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  • barefootbellringer

Sleep Deprivation...or something

I've struggled with insomnia for most of my adult life. I have a new family doctor and he's quite good. When I went to my first appointment we talked about my major stressors and about the sleep issues I have. He recommended something to me called "Sleep Restriction" therapy. It works like this...


You figure out what time you want to wake up in the morning. Then for the first seven days you count back 5 1/2 hours. My usual wake up time was 7:30 am. Actually, not quite true. My alarm would go off at 7:30, then I'd switch it off, and wait for the 8:30 alarm, and then eventually get up. The challenge with a 7:30 wake up is I'd have to go to bed at 2:00 am for the first week. For some reason 2:00 am felt like a huge barrier. I could not fathom staying up until 2:00 am.


So I moved my wake up time back to 6:00 am. Went to bed at 12:30 am, which was unpleasant and my alarm went off at 6:00 am which was also unpleasant. I decided I need to get an alarm clock for beside my bed so I could wake up to something pleasant but not my phone. I got through the first week, relatively unscathed. Success! Got to the second week and moved bedtime up to Midnight. Still unpleasant, but getting somewhat easier.


There has been one day each week when I've had a physical issue. I'm so weary that my body insists it needs rest and I end up in a brain fogged daze which causes me to lose focus, forget where I am and other frightening things. So then I surrender and have a lie down. Waking up a couple of hours later I feel somewhat refreshed but also incredibly guilty because there are two hard and fast rules...well four really.


Rule #1 - Get up at your assigned time, no snooze.

Rule #2 - Go to bed at your assigned time, no earlier.

Rule #3 - Absolutely no naps.

Rule #4 - Absolutely no lying down during the day.


What I'm learning through this process is I am beginning to enjoy at 6:00 am wake up time. I don't hit the snooze button anymore when my alarm, which is birdsong, goes off. I don't reach for my phone as soon as I get to the kitchen. I still have an alarm set at 7:30 as that is my "official" wake up time, or when the Sleep Focus stops and my phone "wakes up". So for 90 minutes I make a cup of tea, read the daily lectionary, write in my journal, watch the sun come up and then I write a letter, or daydream, or do a crossword puzzle, or read from a book not a screen and have a productive yet slow start to my day.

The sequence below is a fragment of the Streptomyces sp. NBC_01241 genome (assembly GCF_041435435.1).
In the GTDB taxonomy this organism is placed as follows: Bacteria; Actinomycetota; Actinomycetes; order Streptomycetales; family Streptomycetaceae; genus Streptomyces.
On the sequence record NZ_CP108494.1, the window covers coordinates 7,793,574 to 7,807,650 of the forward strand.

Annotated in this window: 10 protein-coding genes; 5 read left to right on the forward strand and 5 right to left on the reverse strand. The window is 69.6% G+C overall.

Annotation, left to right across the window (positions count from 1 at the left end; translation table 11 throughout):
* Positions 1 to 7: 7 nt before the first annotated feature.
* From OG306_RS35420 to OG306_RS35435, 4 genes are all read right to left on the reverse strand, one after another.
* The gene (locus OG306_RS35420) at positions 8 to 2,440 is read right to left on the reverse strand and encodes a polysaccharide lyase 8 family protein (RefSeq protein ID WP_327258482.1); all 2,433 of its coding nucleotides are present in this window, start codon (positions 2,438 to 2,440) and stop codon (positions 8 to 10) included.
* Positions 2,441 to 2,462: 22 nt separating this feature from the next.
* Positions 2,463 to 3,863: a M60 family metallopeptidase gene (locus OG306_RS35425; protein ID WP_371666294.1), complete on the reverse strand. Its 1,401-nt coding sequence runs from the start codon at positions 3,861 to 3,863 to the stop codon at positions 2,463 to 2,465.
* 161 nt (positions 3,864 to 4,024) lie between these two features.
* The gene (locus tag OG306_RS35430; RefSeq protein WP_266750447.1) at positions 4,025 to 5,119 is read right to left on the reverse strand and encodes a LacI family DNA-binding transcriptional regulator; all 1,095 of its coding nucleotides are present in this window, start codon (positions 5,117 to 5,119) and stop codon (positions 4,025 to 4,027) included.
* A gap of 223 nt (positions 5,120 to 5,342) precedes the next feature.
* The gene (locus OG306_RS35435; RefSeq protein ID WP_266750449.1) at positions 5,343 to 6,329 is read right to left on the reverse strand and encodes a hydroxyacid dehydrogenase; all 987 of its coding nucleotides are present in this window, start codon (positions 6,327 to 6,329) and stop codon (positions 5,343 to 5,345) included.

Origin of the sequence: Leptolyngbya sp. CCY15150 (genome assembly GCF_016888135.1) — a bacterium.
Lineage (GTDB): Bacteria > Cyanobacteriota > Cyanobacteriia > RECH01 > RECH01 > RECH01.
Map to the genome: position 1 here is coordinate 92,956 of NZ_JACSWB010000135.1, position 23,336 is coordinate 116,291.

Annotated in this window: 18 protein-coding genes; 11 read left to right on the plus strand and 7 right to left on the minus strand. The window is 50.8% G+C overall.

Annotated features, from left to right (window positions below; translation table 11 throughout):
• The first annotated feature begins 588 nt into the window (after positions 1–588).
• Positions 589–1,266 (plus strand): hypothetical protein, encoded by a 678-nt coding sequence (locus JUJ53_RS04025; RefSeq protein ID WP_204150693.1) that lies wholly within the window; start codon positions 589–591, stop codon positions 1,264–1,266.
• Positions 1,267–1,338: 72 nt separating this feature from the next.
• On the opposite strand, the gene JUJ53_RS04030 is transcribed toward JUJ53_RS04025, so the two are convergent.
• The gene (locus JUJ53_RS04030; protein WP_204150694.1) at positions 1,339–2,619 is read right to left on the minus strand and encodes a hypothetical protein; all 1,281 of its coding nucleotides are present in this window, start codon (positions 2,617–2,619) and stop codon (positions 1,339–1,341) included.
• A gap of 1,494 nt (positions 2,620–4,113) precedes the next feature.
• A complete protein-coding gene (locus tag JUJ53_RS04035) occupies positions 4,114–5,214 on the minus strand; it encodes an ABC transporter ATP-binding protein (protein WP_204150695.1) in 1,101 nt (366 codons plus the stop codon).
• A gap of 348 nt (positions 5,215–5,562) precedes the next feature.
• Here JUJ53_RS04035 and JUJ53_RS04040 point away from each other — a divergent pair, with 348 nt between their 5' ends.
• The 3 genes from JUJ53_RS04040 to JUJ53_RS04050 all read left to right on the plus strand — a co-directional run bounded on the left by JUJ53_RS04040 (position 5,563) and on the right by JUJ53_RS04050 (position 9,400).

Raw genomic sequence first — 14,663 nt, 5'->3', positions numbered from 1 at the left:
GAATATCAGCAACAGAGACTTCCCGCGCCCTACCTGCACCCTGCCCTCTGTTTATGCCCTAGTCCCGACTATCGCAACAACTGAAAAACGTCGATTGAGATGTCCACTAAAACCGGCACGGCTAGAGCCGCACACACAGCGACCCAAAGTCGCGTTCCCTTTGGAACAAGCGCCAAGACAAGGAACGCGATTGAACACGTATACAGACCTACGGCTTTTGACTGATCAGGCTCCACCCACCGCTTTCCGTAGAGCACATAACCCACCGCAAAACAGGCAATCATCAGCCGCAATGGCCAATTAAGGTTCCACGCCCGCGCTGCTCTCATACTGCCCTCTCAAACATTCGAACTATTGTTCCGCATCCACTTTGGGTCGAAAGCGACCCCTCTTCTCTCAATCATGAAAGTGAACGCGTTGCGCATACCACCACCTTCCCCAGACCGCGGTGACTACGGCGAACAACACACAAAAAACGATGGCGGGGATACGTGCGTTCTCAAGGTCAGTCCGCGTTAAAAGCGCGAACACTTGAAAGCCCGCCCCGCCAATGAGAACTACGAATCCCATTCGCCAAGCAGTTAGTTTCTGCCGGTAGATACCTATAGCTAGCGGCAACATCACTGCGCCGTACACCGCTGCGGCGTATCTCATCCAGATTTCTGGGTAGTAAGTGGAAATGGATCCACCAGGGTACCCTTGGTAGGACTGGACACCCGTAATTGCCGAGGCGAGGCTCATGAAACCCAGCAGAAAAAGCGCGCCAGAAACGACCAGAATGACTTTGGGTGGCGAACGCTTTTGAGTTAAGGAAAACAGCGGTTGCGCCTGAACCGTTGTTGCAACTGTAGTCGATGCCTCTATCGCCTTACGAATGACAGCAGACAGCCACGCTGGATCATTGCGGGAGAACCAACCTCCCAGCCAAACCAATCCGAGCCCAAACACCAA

At 7:30 I get dressed, make breakfast if I'm hungry, a second cup of tea and generally head out to the office or any appointments I have. My energy slumps and the yawning begins about 2:00 pm and again about 6:00 pm but I have a 15 minute dance party in my kitchen or go for a walk. I'm cautious of how much caffeine I consume.


I'm cautious of when I last eat, and when I turn off my screens. I'm lessening my dependency on my phone. I have a timer set for Instagram that tells me when I've been on there half an hour. Sometimes I dismiss the notification and keep scrolling, sometimes I log out of Instagram and do something else.


Overall I'm feeling better, when I wake I feel rested and yet I'm still dragging and fatigued during the day. I can see the benefit of this therapy. And yet it's hard. My fuse is short, I don't think as much before I reply and I will challenge someone, whereas when I'm well rested I prefer to take the high ground.


And so, baby steps will amount to huge strides. If I am successful in this therapy, in a few more weeks I should be sleeping 8 1/2 hours a night, which I'm thinking will be my ideal, I'm not 100% certain. I like getting up before the sun. And reading the Bible, and writing in my journal. I'm intending to keep up these rituals because they are life giving.


And so it goes....



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